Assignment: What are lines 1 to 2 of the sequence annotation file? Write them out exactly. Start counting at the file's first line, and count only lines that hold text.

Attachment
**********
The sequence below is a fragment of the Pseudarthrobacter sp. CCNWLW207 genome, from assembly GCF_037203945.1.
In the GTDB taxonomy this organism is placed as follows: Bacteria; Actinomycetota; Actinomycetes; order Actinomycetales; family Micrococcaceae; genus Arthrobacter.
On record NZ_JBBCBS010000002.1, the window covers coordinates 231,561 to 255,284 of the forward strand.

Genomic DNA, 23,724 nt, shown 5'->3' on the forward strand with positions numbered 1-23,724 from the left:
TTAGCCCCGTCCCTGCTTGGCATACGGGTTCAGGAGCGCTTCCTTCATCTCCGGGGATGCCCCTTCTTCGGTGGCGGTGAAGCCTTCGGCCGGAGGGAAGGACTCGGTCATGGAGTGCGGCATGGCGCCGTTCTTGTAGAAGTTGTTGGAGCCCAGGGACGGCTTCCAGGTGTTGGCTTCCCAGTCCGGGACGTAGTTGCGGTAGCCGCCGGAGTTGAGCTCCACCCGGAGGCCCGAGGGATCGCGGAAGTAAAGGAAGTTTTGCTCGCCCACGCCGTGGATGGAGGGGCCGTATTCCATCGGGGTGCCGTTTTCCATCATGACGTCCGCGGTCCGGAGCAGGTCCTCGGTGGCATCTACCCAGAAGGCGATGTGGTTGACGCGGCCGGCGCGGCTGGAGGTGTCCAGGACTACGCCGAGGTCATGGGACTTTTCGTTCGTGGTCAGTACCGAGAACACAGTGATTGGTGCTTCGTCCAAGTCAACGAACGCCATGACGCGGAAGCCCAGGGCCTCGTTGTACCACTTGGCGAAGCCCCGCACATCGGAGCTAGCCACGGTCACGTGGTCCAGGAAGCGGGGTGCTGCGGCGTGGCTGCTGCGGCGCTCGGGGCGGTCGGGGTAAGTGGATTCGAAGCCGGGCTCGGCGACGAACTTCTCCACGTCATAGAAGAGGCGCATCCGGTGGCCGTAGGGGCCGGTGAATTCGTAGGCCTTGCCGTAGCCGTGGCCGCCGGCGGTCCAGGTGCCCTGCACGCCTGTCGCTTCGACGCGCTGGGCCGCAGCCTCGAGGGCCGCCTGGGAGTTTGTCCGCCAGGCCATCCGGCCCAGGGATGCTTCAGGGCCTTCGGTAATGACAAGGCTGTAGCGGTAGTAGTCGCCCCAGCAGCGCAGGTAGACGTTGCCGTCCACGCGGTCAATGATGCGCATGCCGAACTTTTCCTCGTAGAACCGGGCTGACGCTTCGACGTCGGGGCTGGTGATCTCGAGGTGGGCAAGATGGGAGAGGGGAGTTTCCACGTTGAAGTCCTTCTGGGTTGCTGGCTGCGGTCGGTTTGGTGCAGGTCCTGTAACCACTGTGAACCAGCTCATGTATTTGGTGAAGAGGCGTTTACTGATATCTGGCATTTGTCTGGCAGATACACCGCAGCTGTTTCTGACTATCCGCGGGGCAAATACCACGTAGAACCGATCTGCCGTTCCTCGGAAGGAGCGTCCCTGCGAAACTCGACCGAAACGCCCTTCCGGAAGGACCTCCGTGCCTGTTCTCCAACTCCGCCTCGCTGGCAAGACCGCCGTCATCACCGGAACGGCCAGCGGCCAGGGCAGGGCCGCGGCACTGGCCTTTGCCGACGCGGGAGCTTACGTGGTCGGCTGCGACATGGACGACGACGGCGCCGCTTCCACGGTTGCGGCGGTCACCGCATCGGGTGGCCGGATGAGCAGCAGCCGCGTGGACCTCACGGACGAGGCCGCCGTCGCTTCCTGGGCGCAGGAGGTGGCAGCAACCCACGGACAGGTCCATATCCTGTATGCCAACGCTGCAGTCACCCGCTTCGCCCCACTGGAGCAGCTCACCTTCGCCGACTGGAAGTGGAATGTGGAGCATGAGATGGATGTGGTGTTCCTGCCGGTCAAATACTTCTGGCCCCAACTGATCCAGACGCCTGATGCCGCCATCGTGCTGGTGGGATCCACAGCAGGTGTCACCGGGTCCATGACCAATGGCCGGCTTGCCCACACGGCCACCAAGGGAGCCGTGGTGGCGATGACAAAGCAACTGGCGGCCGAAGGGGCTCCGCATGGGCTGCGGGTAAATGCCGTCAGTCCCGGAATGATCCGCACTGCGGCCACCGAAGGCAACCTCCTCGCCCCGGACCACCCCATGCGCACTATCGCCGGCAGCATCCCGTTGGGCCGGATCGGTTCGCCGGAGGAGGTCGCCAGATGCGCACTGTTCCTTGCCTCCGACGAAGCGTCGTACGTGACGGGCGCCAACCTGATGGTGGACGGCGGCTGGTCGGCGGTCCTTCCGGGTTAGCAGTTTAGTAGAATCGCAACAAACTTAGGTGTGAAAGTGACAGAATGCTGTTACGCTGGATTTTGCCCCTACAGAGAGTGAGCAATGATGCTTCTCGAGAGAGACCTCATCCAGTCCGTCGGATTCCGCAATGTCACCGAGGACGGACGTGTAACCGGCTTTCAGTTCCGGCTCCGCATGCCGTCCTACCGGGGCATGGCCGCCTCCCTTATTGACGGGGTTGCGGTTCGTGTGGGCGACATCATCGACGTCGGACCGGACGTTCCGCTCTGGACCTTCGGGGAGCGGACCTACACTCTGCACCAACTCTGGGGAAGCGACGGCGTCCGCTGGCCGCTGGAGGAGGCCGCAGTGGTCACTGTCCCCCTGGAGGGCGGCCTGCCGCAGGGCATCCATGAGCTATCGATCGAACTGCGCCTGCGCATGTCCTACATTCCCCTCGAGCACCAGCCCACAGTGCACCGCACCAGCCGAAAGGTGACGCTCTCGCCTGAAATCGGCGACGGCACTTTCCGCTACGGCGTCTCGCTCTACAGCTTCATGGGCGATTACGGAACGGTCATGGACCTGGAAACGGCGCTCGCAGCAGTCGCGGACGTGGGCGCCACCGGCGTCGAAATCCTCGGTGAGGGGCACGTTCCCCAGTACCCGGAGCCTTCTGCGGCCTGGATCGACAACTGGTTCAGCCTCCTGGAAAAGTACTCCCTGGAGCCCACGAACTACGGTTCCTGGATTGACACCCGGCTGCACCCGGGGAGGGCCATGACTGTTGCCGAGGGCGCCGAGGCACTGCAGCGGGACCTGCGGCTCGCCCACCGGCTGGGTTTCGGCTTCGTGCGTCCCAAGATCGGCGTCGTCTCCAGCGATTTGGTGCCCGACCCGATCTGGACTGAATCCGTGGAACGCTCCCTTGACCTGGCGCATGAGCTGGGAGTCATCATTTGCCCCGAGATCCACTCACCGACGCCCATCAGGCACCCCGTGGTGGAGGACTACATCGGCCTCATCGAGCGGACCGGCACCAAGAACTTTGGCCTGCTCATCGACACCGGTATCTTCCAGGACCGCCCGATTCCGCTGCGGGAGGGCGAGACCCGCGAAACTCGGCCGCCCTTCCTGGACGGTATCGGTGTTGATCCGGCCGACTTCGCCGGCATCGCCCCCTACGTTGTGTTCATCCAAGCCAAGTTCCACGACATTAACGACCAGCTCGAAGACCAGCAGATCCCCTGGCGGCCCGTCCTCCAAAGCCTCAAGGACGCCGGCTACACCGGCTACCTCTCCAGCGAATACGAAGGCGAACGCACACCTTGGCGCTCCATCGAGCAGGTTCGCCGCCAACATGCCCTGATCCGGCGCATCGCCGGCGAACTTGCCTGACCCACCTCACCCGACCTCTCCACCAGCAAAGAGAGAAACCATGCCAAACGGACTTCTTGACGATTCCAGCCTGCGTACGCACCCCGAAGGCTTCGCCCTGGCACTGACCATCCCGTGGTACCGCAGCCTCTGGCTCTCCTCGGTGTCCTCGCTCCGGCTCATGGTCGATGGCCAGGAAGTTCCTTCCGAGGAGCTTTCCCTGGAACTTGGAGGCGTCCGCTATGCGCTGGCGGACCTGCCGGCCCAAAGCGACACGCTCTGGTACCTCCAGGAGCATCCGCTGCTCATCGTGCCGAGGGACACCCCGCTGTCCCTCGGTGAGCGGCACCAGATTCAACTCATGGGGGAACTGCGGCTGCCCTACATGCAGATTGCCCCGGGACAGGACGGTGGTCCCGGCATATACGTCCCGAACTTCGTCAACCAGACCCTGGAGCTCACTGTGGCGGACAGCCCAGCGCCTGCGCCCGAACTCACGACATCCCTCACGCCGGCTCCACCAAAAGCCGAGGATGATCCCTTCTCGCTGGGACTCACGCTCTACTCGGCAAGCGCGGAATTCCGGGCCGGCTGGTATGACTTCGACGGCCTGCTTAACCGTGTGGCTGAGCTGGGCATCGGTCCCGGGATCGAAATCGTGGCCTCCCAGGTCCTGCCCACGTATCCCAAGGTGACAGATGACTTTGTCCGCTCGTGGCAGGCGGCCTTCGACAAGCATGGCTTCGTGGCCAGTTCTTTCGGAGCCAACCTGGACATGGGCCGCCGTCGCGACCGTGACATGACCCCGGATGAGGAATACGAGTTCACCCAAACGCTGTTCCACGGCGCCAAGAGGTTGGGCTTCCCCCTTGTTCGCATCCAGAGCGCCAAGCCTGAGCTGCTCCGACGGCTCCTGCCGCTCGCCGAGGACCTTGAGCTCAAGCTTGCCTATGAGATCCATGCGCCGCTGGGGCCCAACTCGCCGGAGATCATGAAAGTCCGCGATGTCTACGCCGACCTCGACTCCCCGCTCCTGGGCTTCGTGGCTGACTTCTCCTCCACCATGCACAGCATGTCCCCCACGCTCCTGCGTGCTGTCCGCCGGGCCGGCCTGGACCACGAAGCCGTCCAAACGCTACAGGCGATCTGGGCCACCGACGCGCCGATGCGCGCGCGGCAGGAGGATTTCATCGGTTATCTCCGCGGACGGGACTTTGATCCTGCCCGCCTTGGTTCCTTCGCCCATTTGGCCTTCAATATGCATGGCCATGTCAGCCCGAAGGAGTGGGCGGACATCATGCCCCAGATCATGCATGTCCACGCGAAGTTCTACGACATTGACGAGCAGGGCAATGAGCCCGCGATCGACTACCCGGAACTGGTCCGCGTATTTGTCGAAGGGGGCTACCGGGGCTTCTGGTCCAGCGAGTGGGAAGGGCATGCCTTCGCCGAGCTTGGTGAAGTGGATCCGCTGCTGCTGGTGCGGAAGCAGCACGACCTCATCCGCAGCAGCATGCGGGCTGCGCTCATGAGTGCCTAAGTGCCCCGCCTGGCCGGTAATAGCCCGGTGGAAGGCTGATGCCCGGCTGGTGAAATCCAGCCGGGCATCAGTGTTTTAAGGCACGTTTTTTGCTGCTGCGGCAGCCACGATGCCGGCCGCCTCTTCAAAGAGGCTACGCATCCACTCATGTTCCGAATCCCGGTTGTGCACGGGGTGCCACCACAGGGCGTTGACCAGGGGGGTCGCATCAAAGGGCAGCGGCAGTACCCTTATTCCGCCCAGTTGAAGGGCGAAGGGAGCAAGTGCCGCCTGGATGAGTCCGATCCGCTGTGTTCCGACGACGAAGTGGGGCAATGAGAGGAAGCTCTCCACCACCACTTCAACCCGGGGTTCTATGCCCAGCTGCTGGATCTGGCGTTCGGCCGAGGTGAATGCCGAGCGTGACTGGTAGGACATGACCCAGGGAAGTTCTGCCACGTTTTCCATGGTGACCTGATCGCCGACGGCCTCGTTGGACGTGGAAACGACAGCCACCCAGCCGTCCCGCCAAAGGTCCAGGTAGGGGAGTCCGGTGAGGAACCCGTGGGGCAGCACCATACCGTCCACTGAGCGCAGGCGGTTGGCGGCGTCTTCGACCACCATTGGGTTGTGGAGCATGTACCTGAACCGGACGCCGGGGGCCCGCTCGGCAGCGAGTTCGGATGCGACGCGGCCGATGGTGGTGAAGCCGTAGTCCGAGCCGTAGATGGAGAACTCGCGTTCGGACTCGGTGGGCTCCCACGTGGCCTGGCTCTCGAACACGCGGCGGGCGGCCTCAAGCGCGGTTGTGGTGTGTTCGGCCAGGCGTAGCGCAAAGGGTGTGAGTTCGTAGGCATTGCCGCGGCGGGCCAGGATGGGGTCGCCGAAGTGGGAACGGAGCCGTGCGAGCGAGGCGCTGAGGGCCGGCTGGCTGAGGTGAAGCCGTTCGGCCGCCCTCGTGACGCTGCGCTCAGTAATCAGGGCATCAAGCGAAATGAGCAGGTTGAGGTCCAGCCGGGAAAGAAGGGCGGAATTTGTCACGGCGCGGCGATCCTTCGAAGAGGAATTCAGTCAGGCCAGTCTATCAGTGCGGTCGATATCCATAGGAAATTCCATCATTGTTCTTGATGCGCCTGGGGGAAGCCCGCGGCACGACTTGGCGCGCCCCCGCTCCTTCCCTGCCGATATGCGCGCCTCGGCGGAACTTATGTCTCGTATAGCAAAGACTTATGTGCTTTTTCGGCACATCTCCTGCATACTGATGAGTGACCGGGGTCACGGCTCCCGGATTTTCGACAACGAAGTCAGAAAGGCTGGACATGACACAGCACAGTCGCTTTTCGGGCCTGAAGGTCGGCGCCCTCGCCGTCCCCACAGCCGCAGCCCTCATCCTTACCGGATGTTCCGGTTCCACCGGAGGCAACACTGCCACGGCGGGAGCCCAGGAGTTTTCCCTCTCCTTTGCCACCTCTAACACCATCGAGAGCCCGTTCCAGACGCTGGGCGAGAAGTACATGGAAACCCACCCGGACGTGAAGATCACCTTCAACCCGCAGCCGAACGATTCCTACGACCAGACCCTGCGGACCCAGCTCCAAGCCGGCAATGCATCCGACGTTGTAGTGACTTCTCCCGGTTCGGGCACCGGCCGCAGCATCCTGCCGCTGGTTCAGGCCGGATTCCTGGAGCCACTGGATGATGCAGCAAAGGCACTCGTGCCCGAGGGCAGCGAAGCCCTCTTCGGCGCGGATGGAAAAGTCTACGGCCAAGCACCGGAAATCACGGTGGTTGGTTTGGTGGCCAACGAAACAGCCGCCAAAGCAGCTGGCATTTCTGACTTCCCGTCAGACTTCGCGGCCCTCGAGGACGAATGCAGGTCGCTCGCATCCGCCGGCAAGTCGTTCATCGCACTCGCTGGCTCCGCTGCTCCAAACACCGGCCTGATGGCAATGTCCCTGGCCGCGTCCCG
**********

The sequence below is a fragment of the Pseudarthrobacter sp. CCNWLW207 genome, from assembly GCF_037203945.1.
In the GTDB taxonomy this organism is placed as follows: Bacteria; Actinomycetota; Actinomycetes; order Actinomycetales; family Micrococcaceae; genus Arthrobacter.